Ahead of the UN Food Systems summit
Many people in low- and middle-income countries do not get enough nutrients because there are shortages of fruit and vegetables, and supply is one-sided and not always affordable. New policies are needed to increase production in a sustainable way and there is a need for research into how to diversify supply and make it more affordable. This is the conclusion of a group of researchers from Wageningen University & Research (WUR – partner think East Netherlands), including Bart de Steenhuijsen Piters, Ilse de Jager and Inge Brouwer, ahead of the United Nations Food Systems Summit.
The researchers delved into issues surrounding global fruit and vegetable trade to identify research priorities and suggest possible courses of actions for the UN summit, which will take place in autumn 2021. WUR is an official research partner of the Scientific Group for the Food Systems summit.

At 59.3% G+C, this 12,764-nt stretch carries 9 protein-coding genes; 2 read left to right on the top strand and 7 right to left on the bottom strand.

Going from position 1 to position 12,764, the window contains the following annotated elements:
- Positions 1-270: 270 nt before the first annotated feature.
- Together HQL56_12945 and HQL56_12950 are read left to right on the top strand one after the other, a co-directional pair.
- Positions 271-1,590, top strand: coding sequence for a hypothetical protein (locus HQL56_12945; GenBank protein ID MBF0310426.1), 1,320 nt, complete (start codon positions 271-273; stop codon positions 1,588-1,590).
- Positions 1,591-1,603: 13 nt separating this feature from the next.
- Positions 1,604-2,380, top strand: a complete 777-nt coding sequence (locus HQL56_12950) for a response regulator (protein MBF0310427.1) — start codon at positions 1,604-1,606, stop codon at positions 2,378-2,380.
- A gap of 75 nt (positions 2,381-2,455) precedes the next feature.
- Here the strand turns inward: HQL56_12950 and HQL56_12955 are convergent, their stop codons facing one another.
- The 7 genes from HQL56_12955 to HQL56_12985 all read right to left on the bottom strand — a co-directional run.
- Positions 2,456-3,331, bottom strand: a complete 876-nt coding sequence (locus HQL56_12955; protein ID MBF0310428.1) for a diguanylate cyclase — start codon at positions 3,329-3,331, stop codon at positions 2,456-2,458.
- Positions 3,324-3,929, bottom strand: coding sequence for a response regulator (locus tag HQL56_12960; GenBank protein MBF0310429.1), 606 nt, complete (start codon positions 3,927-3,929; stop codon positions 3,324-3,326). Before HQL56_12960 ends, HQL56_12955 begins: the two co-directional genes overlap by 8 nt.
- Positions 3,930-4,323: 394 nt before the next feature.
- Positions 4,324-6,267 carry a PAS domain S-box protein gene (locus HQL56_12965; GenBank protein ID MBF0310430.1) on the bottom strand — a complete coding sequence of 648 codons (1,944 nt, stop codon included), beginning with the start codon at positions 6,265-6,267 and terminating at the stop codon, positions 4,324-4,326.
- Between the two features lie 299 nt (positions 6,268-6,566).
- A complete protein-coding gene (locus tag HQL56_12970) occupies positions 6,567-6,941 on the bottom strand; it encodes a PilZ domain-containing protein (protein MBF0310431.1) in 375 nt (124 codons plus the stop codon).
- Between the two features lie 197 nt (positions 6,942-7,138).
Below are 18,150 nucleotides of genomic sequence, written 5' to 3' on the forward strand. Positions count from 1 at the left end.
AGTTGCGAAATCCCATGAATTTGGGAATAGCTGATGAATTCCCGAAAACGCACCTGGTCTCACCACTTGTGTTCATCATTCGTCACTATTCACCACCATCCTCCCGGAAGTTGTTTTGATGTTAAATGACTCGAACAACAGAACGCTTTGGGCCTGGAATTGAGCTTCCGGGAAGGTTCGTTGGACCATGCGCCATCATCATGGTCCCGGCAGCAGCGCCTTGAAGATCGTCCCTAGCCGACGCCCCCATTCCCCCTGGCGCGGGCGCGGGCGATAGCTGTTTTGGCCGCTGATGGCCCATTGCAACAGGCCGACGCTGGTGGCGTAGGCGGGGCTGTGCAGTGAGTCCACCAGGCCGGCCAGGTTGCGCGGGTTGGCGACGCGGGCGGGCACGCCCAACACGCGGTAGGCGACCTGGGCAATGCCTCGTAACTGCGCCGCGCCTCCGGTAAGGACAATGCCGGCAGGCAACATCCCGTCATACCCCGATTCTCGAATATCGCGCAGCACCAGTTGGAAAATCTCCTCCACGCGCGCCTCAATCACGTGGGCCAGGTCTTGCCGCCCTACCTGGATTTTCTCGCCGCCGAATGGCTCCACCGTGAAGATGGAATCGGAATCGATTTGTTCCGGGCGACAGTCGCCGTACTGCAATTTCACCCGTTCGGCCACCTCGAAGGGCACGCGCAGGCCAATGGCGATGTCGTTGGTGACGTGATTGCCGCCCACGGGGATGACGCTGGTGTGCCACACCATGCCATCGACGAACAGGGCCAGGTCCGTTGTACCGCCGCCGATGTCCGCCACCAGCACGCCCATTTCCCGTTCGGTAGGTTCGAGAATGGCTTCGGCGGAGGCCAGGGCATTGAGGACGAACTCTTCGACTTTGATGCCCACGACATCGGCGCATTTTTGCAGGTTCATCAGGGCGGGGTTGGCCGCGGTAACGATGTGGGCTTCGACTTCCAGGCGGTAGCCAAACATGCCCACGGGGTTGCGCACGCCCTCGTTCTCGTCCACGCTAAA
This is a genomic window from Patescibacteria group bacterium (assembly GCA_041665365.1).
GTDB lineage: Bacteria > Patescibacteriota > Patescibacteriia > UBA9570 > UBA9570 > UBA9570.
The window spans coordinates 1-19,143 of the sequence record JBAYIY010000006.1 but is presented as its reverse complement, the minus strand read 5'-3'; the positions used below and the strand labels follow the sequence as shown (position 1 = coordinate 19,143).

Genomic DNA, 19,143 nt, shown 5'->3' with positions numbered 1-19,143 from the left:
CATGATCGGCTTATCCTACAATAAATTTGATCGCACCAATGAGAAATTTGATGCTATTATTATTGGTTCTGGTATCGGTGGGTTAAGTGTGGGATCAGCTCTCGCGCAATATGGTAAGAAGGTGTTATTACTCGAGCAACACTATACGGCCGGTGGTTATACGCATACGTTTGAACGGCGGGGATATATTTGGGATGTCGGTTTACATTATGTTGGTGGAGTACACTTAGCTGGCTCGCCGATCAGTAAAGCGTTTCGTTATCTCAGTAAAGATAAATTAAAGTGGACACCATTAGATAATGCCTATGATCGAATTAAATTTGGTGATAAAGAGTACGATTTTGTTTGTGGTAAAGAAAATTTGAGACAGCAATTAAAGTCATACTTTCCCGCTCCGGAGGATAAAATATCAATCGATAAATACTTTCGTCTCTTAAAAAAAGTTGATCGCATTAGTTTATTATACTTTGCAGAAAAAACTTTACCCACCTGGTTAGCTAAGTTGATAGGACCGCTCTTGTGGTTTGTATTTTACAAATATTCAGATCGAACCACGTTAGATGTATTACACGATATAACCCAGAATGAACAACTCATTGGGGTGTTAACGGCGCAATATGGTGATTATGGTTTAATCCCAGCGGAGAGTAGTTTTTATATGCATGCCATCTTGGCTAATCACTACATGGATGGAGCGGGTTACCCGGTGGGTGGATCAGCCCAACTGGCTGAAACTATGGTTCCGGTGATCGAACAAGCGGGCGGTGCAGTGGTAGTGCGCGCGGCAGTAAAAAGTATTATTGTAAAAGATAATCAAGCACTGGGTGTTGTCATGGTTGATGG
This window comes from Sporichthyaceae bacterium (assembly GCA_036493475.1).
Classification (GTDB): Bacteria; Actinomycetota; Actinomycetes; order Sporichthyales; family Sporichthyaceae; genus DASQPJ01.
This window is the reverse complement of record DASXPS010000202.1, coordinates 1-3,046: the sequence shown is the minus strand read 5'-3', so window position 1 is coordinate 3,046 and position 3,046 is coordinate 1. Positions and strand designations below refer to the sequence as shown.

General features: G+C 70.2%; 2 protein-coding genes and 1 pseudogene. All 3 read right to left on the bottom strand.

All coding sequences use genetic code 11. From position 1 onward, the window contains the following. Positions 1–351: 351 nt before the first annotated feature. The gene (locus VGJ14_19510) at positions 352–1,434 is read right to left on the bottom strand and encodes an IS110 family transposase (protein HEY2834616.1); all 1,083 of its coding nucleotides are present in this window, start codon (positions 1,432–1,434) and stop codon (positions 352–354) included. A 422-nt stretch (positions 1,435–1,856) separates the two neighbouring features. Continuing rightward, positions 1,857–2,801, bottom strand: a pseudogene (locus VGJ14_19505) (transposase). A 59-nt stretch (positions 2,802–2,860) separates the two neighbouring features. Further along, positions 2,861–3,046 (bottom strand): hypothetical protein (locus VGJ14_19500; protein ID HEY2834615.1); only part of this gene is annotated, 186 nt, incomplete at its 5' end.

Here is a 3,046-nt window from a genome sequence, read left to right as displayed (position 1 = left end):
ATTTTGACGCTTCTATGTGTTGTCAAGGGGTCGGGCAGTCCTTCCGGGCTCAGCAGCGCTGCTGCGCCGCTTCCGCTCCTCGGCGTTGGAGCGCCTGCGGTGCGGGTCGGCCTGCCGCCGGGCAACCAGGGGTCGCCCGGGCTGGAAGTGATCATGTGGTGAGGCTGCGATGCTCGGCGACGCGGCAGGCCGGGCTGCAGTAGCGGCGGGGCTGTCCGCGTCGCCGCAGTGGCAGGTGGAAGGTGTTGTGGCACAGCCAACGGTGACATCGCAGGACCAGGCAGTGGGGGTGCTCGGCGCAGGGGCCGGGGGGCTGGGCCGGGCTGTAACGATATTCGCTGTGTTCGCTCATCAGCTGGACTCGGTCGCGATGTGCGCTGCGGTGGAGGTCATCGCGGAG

Several problems surrounding food systems in low and middle-income countries have emerged. It turns out that good seed and fertiliser is not universally accessible or affordable. There are problems with preservation and perishability of fruit and vegetables, which result in food waste. Similarly, not every consumer has enough income to choose fruit and vegetables in their diet, or knowledge about the health benefits.
Almost half of the world’s population does not eat enough fruits and vegetables
Source: Wageningen University & Research, partner Think East Netherlands